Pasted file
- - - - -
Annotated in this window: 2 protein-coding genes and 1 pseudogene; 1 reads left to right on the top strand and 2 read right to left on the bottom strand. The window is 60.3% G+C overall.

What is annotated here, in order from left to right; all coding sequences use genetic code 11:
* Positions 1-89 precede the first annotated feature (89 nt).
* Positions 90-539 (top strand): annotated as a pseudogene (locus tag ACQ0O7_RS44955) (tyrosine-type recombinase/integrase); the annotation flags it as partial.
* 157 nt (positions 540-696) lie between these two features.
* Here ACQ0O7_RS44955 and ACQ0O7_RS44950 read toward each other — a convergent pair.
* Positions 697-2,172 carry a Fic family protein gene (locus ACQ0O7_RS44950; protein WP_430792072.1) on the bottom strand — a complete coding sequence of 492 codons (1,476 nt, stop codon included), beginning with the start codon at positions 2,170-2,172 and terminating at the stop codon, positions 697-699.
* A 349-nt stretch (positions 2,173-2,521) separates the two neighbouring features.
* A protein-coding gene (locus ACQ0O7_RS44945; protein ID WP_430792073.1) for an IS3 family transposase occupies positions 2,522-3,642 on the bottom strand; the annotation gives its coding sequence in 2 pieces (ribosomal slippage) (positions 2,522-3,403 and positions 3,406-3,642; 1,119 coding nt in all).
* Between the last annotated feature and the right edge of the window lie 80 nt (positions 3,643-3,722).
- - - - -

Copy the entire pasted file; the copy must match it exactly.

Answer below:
Annotated in this window: 2 protein-coding genes and 1 pseudogene; 1 reads left to right on the top strand and 2 read right to left on the bottom strand. The window is 60.3% G+C overall.

What is annotated here, in order from left to right; all coding sequences use genetic code 11:
* Positions 1-89 precede the first annotated feature (89 nt).
* Positions 90-539 (top strand): annotated as a pseudogene (locus tag ACQ0O7_RS44955) (tyrosine-type recombinase/integrase); the annotation flags it as partial.
* 157 nt (positions 540-696) lie between these two features.
* Here ACQ0O7_RS44955 and ACQ0O7_RS44950 read toward each other — a convergent pair.
* Positions 697-2,172 carry a Fic family protein gene (locus ACQ0O7_RS44950; protein WP_430792072.1) on the bottom strand — a complete coding sequence of 492 codons (1,476 nt, stop codon included), beginning with the start codon at positions 2,170-2,172 and terminating at the stop codon, positions 697-699.
* A 349-nt stretch (positions 2,173-2,521) separates the two neighbouring features.
* A protein-coding gene (locus ACQ0O7_RS44945; protein ID WP_430792073.1) for an IS3 family transposase occupies positions 2,522-3,642 on the bottom strand; the annotation gives its coding sequence in 2 pieces (ribosomal slippage) (positions 2,522-3,403 and positions 3,406-3,642; 1,119 coding nt in all).
* Between the last annotated feature and the right edge of the window lie 80 nt (positions 3,643-3,722).